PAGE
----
Thursday, February 12, 2009

Maui Day 1: Walking Around Lahaina Town

The night never seemed to end! 

Both of us crashed after having a quick meal of sandwiches in our home for a few days (#903 at the Royal Kahana). The condo is an efficiency, clean and basic, with a view of the water (you have to be on the right side of the balcony). 

The sun rose a few minutes before 7:00 and with it the chirping of various birds and the beginning of the general business of the day. School buses, commuters, etc.. I, of course, had been waking up every 20-minutes or so straining to see if the sun was out and what kind of day we would have. 

This sure is a pretty place although I think one thing that I will remember the most is all the traffic. There is a bus system but most everyone drives cars. Few bikes but there are bike lanes.

The run this morning was actually pretty good although I certainly was working hard. It was warm and I was still a bit messed up from the flight despite drinking water, etc.. The nice thing was that M came along with me and had a nice time. We ran .5 miles, walked .5, ran another .5, and then she walked the rest of the way to the condo and I continued on my merry way running. Managed to get 4 in but, again, my heart was going. Can't say that the route was great though, along the main access road along the beach, and so I need to find a better place to run. http://trail.motionbased.com/trail/activity/7610291

Saw lots of whales out in the channel as I was stretching on the balcony.

For the rest of the morning M and I went into Lahaina Town and walked around. Lahaina is like every other beach town I've to—Edgartown, Provincetown, Huntington Beach, Santa Barbara (especially lower State Street). Front Street, the main tourist drag, is really just that, filled with your standard touristy things (no fudge though). It wasn't so crowded when we got there but became progressively so as more and more people came in from the surround AND more and more people came off the cruise ship anchored out in the channel—there were these tenders just shuttling back and forth from the ship to the harbor off-loading people who could barely move, some of whom reminded me of the blob people in Wall-E. I hate to be unkind but it was really scary. Seattle is one of those destinations too but I never really see such things in Seattle where there is enough space and people to dilute the influx (that, and the fact that I generally prefer the wider open spaces). 

At the center of the waterfront is the 136 year old Banyan Tree that served as a central shaded space. Very impressive (the last time I saw one of these was in India) and full of people taking advantage of the shade—a whole group of painters, a couple of guys with their laptops, a homeless man sitting on a bench listening to music on his headphones and concentrating very hard on his Bible. A beautiful setting.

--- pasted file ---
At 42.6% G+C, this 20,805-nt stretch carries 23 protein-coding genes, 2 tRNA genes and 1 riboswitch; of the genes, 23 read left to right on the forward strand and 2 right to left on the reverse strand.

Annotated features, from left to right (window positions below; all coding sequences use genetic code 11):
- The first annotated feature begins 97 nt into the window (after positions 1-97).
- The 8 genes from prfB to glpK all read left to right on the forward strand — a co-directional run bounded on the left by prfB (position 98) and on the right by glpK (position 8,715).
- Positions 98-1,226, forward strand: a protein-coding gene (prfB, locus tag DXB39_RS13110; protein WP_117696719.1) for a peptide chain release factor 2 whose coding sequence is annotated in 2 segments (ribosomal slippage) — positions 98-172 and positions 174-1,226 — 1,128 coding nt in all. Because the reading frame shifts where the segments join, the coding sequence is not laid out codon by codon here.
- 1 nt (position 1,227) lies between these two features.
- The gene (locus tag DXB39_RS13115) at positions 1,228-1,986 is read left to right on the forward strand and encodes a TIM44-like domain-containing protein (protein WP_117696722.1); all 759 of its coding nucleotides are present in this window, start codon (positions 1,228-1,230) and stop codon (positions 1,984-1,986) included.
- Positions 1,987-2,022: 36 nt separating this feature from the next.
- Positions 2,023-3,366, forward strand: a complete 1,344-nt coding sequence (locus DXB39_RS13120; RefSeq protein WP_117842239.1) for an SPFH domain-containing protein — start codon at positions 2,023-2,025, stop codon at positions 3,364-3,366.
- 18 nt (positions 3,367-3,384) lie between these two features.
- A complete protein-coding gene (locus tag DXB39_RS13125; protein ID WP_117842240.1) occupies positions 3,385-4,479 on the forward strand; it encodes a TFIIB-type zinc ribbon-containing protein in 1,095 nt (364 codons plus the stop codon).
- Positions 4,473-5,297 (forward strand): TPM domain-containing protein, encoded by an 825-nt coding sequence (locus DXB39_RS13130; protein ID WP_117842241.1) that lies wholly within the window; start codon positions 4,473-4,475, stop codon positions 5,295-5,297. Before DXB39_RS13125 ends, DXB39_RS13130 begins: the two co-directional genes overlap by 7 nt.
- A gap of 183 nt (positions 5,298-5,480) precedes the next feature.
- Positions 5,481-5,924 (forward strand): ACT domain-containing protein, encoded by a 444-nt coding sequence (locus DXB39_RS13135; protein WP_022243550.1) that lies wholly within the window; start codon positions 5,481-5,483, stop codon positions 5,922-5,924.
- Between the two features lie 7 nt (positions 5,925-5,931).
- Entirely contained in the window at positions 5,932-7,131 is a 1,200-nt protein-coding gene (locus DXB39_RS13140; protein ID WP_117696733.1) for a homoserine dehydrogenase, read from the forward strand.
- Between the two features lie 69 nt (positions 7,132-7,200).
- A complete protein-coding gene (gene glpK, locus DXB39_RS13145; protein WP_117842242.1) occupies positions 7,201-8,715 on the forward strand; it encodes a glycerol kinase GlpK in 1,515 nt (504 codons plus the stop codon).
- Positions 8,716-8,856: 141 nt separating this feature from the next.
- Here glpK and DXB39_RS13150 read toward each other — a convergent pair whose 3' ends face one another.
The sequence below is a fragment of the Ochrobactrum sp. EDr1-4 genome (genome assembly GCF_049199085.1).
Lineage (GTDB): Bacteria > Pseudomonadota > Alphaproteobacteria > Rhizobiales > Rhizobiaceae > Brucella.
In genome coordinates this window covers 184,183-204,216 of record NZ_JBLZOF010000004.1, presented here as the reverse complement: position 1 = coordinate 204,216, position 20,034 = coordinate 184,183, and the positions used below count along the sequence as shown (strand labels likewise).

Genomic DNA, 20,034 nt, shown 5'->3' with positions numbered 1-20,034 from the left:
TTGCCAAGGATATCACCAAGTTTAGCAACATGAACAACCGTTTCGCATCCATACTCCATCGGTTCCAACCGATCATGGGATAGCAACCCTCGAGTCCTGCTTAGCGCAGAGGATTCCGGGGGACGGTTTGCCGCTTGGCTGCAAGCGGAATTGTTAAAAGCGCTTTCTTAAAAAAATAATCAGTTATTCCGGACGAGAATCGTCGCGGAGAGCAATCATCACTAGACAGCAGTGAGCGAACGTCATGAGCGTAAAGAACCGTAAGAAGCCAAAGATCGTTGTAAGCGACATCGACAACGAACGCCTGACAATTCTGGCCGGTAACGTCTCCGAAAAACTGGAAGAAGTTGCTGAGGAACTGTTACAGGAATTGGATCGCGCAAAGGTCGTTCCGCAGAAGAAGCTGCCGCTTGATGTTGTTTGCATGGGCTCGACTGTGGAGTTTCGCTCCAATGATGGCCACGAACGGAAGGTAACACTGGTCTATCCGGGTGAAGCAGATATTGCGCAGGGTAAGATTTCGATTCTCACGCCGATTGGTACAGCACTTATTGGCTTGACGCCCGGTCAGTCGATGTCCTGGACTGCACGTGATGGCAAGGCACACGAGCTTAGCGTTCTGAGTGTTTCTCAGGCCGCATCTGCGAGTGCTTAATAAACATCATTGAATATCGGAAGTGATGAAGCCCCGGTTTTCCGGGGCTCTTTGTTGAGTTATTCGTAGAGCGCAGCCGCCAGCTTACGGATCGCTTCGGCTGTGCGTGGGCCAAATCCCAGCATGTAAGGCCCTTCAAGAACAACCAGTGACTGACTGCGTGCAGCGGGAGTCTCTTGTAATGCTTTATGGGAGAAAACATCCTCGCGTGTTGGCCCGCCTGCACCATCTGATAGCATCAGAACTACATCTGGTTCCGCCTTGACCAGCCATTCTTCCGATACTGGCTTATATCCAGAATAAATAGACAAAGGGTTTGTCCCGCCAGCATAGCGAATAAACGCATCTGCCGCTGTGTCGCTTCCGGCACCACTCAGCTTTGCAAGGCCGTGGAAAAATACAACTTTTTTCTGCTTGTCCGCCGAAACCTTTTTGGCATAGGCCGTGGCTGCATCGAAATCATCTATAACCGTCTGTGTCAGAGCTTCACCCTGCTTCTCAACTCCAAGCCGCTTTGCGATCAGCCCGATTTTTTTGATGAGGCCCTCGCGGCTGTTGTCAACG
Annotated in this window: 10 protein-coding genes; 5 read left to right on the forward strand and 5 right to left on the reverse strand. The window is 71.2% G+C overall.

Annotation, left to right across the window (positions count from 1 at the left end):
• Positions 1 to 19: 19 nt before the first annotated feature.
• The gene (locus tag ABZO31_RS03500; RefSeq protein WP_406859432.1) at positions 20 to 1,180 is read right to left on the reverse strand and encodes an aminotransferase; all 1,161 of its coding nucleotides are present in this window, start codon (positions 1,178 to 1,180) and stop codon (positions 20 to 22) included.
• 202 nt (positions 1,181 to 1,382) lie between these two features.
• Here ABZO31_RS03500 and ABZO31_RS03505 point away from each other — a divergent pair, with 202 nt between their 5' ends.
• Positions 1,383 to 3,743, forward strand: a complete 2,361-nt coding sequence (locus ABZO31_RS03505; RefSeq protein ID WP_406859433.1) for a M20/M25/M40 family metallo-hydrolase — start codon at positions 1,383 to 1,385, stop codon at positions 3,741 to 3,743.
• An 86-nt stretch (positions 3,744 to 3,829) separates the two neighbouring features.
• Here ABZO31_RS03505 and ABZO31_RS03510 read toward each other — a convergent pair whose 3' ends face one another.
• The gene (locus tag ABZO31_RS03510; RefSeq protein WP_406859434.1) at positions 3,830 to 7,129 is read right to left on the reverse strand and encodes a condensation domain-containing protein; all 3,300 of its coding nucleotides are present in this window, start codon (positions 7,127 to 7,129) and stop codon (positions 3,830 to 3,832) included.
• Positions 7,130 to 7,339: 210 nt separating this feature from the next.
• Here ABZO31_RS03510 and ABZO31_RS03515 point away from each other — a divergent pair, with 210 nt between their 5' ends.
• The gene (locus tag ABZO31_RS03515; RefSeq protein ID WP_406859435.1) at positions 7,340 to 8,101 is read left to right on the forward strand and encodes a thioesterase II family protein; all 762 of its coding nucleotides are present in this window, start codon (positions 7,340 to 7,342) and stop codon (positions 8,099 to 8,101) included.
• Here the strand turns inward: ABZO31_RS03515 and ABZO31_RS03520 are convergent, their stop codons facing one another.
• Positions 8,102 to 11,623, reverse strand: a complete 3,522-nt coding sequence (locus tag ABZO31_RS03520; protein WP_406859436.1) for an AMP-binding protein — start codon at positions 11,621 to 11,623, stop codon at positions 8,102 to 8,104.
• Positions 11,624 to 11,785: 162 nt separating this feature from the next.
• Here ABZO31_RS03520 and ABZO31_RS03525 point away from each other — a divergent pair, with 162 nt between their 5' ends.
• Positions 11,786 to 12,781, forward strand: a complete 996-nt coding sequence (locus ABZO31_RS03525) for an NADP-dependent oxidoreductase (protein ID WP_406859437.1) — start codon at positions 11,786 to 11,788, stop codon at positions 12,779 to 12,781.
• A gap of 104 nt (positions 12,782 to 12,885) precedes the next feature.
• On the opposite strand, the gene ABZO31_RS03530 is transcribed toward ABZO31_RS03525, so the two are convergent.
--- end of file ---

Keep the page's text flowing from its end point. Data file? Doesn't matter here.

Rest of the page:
We wandered through some art galleries including one in the basement jail of the old Court House (imagine art being displayed in jail cells if you would). There were a couple of artists whose work we saw, liked, and may be visiting again. 

By this time I needed lunch, badly. We ate at the Maui Swiss Cafe ("Good Food—Good Mood"), a place that was highly recommended in our guide book. My spicy roast beef sandwich on a Swiss bread roll was quite tasty. M's veggie sandwich was a little strange but she said it was "OK" (which could mean that is was good or that it was just "OK"). More walking around visiting old buildings and churches. 

After lunch went to the Wo Hing Temple and watched a short film presentation that included some films that Thomas Edison made of the island in 1898 and also a short discussion of Chinese immigration to the islands. The Baldwin House, a missionary/doctor who came with his family to the island, and in whose home I should have liked to live. A Catholic Church (I think) and its adjacent cemetery within which are buried many sailors and members of the leading families of the island. The most poignant graves, however, are those that read something like "Born May 1898/Died September 1899". Quite a few of those, testament to the riskiness and tenuousness of life back then. 

We were going to drive up to one of the beaches up north this afternoon but decided to sit on the beach at the condo. M is already winning the tanning contest (she just tans faster than I do). I went for a swim, through some fish, and stepped on a sharp rock (no worries though) and then spent some time reading and chatting. Normally I cannot sit still on a beach, today was no real exception, it was just nice to have company.

This evening we are going to dinner at Mala Ocean Tavern , another place with more local foods.  

Tomorrow morning? Whale watching with the Pacific Whale Foundation and then ???

But here are today's pictures.



ENJOY!

No comments: